Let’s talk about why semantic markup (HTML) is important for your websites SEO, and how simple it is to get this crucial SEO element right, even as a non-techie.
Most people have heard about SEO (Search Engine Optimization) and know that it’s something that your website needs to be found via the Search Engine Results Pages (SERPs). If you know a little bit more than that you may know that “keywords” are one of the most important elements of SEO. You’ll understand why semantic markup is so important for your keywords in a moment.
What lots of website owners don’t know about SEO, is that the HTML elements that your website is structured (marked up) with will directly influence the search engines (Google, Bing, Yahoo) ability to scan, index, and learn about how relevant your website is to the end-user (those who search for things).
HTML (Hypertext Markup Language) has many built-in tags that web developers use to create elements on a page. An element consists of:
- An opening HTML tag
- A closing HTML tag
The opening and closing HTML tags wrap around your content and define an HTML element.
So an HTML element is: (opening tag) - content - (closing tag).
Content can be things like titles, paragraphs, lists, links, buttons, images, buttons, and much more. Here’s an example of a paragraph element:
The very text you’re reading right now is a paragraph element. It sits inside an opening paragraph tag
<p> and a closing paragraph tag
To confirm that the statement above is true, simply right click directly on the paragraph (or any other block of text in this article) and click Inspect.
Quick video example showing how to inspect an element:
To use Semantic markup simply means that you use the appropriate built-in HTML tags to wrap around your content so that they represent your content best.
For example, this tutorial you’re reading has a headline called “Why Semantic Markup is Important for Your SEO”. The headline is wrapped by an opening and closing
<h1> tag (check for yourself). H1 tags are used to define the biggest text on a web page, such as titles or article headlines.
The Search Engine AI (bots) are wired to look for relevant patterns that suggest that your particular article or product page is relevant to their searchers. The headline is one of the most important signals because it’s the single biggest appetizer (or ultra-short summary) for your content that you use to persuade searchers to click on the link to consume your content.
As you can see above, your headline is followed by your content’s first paragraph (the lead paragraph), which means that how you structure the very first text block in your article or product page is important. The search result pages only show a short snippet of text, so make it count.
What is NOT semantic markup?
I’ll explain this with an extreme example to drive the point across fast. The HTML language has a tag for defining button elements, and it’s appropriately named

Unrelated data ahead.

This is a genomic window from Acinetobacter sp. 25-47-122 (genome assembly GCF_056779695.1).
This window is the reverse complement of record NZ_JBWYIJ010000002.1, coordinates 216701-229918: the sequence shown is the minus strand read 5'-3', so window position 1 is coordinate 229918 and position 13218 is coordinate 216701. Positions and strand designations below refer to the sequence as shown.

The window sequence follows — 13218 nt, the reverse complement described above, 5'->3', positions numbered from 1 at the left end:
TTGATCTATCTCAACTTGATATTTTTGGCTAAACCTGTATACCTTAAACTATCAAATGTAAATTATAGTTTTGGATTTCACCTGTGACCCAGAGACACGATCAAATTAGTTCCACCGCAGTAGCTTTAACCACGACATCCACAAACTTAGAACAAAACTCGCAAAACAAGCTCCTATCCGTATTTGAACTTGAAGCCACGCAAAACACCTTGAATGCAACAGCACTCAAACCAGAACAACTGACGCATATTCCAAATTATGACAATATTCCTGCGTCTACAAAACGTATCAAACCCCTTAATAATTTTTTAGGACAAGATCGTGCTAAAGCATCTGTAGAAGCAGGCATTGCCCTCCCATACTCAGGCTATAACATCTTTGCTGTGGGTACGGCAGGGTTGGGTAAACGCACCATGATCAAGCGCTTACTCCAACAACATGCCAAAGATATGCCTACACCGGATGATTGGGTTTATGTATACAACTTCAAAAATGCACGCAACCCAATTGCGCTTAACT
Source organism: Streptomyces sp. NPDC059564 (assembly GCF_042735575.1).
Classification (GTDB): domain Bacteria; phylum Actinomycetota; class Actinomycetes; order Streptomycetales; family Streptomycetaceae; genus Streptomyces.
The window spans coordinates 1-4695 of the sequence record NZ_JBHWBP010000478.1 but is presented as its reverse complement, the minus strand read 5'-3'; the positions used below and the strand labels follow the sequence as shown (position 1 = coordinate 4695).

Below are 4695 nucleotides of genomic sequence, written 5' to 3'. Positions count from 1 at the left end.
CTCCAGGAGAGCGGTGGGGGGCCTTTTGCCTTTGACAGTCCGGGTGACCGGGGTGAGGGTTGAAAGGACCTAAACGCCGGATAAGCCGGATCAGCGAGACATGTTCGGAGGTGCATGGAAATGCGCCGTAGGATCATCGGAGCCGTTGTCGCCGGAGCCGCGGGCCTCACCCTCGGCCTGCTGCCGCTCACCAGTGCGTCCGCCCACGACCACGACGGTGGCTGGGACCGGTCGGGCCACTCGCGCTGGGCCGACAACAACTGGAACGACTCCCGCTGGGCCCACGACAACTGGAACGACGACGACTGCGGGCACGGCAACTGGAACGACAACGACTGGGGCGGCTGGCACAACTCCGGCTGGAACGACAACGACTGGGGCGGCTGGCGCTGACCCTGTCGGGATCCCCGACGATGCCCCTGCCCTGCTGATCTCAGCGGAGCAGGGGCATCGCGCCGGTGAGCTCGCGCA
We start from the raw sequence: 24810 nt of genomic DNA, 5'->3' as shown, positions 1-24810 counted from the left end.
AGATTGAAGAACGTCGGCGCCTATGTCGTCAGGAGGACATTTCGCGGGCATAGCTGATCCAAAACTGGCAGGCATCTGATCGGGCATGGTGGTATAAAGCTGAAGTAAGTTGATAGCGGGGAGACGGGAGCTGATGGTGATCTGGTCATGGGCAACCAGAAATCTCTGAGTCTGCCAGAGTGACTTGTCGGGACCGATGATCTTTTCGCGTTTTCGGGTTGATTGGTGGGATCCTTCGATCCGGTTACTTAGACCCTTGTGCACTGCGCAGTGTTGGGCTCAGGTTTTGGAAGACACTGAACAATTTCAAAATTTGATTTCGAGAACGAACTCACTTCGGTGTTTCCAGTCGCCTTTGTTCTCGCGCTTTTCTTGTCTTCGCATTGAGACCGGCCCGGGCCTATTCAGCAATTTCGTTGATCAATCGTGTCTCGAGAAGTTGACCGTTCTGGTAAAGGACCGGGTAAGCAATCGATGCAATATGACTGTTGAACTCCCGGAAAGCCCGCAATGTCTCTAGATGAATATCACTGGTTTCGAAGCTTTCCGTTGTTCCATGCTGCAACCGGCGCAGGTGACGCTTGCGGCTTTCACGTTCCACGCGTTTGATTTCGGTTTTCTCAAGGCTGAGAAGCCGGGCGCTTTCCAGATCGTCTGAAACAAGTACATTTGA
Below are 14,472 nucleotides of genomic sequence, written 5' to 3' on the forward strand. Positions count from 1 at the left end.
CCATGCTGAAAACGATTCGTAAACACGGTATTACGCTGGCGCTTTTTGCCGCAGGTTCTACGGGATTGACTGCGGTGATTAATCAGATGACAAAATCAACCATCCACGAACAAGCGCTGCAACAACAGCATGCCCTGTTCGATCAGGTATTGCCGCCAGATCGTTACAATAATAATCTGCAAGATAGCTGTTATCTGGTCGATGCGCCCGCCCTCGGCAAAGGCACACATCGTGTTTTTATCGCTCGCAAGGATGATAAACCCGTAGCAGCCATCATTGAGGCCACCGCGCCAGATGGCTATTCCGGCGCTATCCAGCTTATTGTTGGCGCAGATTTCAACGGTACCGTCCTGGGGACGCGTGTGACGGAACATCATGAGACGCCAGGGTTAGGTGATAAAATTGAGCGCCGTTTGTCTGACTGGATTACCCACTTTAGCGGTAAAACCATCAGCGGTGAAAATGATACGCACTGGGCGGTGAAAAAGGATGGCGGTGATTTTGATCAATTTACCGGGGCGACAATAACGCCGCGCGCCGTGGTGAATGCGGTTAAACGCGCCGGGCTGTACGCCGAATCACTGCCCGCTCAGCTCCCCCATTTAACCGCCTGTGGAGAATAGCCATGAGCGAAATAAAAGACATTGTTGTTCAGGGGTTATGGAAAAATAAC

<button>Add to Cart</button>
Here’s how the HTML markup above looks in real life:
The above is an un-styled button, but it uses correct semantic markup.
But let’s say that I want to be funny, and instead wrap the content above (Add to Cart) inside paragraph tags
<p>Add to Cart</p>.
Not only would it be semantically incorrect, but it also wouldn’t work technically, because paragraph elements are not clickable in the web browser. Only a few HTML elements are clickable, such as buttons, links, and forms.
There are a few ways you can markup your content un-semantically, that won’t ruin your website’s technical features, unlike the prior example.
Let’s say you wrap your article’s headline inside paragraph tags instead of the appropriate H1 tag. This is semantically incorrect because well, a headline is not a paragraph. However, technically it won’t severely hurt your website. Visitors will still be able to read the text.
You can argue that visual styling is a technical element of your site, and in that case, wrapping a headline in a paragraph tag will somewhat hurt your site technically, in the sense that your title will have a smaller font size and font weight than it should (because paragraph is always smaller than headings).
Generic & unsemanic markup
You could also wrap a paragraph inside one of HTML’s generic HTML tags e.g. the classic
<div tag. Using a
<div to wrap around a paragraph or headline, or other text, would be semantically incorrect, but it won’t destroy your site’s technical features. Your site will still work, but just like with the heading/paragraph example above, it’s going to mess with your typography (text formatting).
Using the wrong markup for your content is a great way to let search engines like Google know that you don’t know what the hell you’re doing, and this will directly hurt your ability to rank high on the search results pages (SERPs).
SEO-friendly HTML markup is simple, here’s a quick checklist:
- Headlines should be defined with
<h1>tags — only one per page.
- Subheadlines should be define with
<h4>tags. You can also use
<h6>but I generally recommend against going overboard with heading tags (it won’t give you more SEO).
- Paragraphs should be defined with
- Lists should be defined with
- List items should be defined with
<li>and always sit inside